Would you rehire a former employee who was fired for misconduct or performance issues and even convicted? If so, you join the Internal Revenue Service which seems more than willing to give a second chance to misbehaving and poorly performing staff.

The IRS rehired 10 percent of former employees who had been terminated or under investigation for a substantiated conduct or performance issue. This federal agency, which was mired in controversy during the Obama Administration for targeting conservative groups with extra scrutiny, failed to fully consider the past conduct and performance of workers looking to be rehired.

Think of a bank teller who steals from the bank one week and then comes back asking for a job the next week. You can choose to ignore their theft, but you do so at your own peril.

Of the nearly 7,500 employees hired from early 2015 to the end of the first quarter of 2016, more than 2,000 of them previously worked for the IRS. However, according to an audit of these hires, about 200 had records that most people would find questionable.

The majority (86) of these employees had ridiculously excessive absences and workplace disruption issues or failed to follow instructions. About a dozen of them provided false employment forms and documents or omitted prior convictions and terminations. Another dozen had tax issues.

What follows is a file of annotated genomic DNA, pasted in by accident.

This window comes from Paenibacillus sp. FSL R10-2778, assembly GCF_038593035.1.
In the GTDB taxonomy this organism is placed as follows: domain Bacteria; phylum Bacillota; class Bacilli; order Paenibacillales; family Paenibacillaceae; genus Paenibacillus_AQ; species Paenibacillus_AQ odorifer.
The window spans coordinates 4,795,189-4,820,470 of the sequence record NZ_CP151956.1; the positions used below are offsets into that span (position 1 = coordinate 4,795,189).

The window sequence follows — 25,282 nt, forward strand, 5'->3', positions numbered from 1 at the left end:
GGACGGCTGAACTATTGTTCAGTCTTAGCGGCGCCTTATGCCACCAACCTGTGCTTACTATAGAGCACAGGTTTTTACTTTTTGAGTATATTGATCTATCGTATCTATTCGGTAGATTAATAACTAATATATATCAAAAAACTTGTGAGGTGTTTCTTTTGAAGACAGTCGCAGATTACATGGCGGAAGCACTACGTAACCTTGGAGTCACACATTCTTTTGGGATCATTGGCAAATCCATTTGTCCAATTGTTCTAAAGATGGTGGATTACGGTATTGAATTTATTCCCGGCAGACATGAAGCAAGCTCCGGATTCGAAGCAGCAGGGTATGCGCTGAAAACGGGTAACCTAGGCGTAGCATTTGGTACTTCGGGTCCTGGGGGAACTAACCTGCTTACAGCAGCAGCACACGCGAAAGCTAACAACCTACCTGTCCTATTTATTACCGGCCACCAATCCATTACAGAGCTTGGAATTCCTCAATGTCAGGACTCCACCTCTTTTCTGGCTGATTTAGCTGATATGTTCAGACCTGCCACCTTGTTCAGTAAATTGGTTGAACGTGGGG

Then there were the very serious problem cases. One rehired employees had misdemeanors for theft and felony for possessing a forgery device. Another rehire threatened his co-workers.

The inspector general explained why rehiring unqualified, unruly, and disruptive former workers can be detrimental at the IRS:

Given the substantial threat of identity theft and the magnitude of sensitive information that the IRS holds, hiring employees of high integrity is essential to maintaining public trust in tax administration and safeguarding taxpayer information.

Some of these rehires repeated the same or other unwanted behavior once they were back on the job – demonstrating that they were unrepentant about their prior behavior and had no desire to do better.

This is not the first time that the inspector general highlighted issues with the hiring process at the IRS. They released a similar report a few years ago, and the IRS agreed to make changes to their hiring process. Then in 2016, Congress passed legislation prohibiting the IRS from rehiring former employees without taking into consideration their prior conduct. Yet, here we are again.

As the inspector general highlighted, these IRS workers have access to a wealth of private information on individual taxpayers, corporations, and organizations. In the wrong hands, that information could be used in harmful ways. They are public servants and we have an expectation that those stewarding public resources are trustworthy and competent.

It’s time that leadership at the IRS stop making excuses and fix the holes in their hiring process to ensure that bad apples don’t keep slipping back in to spoil the whole bunch.